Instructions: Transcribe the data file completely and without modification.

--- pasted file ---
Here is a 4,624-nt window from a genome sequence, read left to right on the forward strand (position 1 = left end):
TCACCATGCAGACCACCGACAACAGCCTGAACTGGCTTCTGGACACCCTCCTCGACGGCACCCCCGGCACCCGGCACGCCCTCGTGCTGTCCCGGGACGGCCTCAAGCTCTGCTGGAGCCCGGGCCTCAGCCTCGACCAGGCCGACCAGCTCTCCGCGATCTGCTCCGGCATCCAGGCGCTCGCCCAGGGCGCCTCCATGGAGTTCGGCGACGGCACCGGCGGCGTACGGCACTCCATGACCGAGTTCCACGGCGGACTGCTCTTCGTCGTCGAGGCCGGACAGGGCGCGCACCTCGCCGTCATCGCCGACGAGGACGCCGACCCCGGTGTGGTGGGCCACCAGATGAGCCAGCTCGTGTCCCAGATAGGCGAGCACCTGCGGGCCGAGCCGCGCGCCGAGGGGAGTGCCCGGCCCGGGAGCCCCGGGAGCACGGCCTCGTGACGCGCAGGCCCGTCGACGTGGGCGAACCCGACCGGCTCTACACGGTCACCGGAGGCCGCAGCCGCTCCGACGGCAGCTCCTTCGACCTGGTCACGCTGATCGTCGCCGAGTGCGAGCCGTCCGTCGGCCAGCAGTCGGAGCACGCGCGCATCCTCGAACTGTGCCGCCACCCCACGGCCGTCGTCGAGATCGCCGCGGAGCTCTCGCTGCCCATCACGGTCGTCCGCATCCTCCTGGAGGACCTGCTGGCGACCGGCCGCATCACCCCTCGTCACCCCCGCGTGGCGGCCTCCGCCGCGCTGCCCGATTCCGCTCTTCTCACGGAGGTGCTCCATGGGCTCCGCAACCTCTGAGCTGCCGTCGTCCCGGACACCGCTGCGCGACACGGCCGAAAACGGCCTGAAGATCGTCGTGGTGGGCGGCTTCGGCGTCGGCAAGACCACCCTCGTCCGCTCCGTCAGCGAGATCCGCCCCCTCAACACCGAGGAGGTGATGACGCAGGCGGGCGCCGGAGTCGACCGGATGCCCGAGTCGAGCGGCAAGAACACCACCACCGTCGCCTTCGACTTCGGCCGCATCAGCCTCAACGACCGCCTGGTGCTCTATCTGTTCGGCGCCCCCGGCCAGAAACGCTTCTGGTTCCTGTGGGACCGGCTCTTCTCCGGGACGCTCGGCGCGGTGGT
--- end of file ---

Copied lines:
Here is a 4,624-nt window from a genome sequence, read left to right on the forward strand (position 1 = left end):
TCACCATGCAGACCACCGACAACAGCCTGAACTGGCTTCTGGACACCCTCCTCGACGGCACCCCCGGCACCCGGCACGCCCTCGTGCTGTCCCGGGACGGCCTCAAGCTCTGCTGGAGCCCGGGCCTCAGCCTCGACCAGGCCGACCAGCTCTCCGCGATCTGCTCCGGCATCCAGGCGCTCGCCCAGGGCGCCTCCATGGAGTTCGGCGACGGCACCGGCGGCGTACGGCACTCCATGACCGAGTTCCACGGCGGACTGCTCTTCGTCGTCGAGGCCGGACAGGGCGCGCACCTCGCCGTCATCGCCGACGAGGACGCCGACCCCGGTGTGGTGGGCCACCAGATGAGCCAGCTCGTGTCCCAGATAGGCGAGCACCTGCGGGCCGAGCCGCGCGCCGAGGGGAGTGCCCGGCCCGGGAGCCCCGGGAGCACGGCCTCGTGACGCGCAGGCCCGTCGACGTGGGCGAACCCGACCGGCTCTACACGGTCACCGGAGGCCGCAGCCGCTCCGACGGCAGCTCCTTCGACCTGGTCACGCTGATCGTCGCCGAGTGCGAGCCGTCCGTCGGCCAGCAGTCGGAGCACGCGCGCATCCTCGAACTGTGCCGCCACCCCACGGCCGTCGTCGAGATCGCCGCGGAGCTCTCGCTGCCCATCACGGTCGTCCGCATCCTCCTGGAGGACCTGCTGGCGACCGGCCGCATCACCCCTCGTCACCCCCGCGTGGCGGCCTCCGCCGCGCTGCCCGATTCCGCTCTTCTCACGGAGGTGCTCCATGGGCTCCGCAACCTCTGAGCTGCCGTCGTCCCGGACACCGCTGCGCGACACGGCCGAAAACGGCCTGAAGATCGTCGTGGTGGGCGGCTTCGGCGTCGGCAAGACCACCCTCGTCCGCTCCGTCAGCGAGATCCGCCCCCTCAACACCGAGGAGGTGATGACGCAGGCGGGCGCCGGAGTCGACCGGATGCCCGAGTCGAGCGGCAAGAACACCACCACCGTCGCCTTCGACTTCGGCCGCATCAGCCTCAACGACCGCCTGGTGCTCTATCTGTTCGGCGCCCCCGGCCAGAAACGCTTCTGGTTCCTGTGGGACCGGCTCTTCTCCGGGACGCTCGGCGCGGTGGT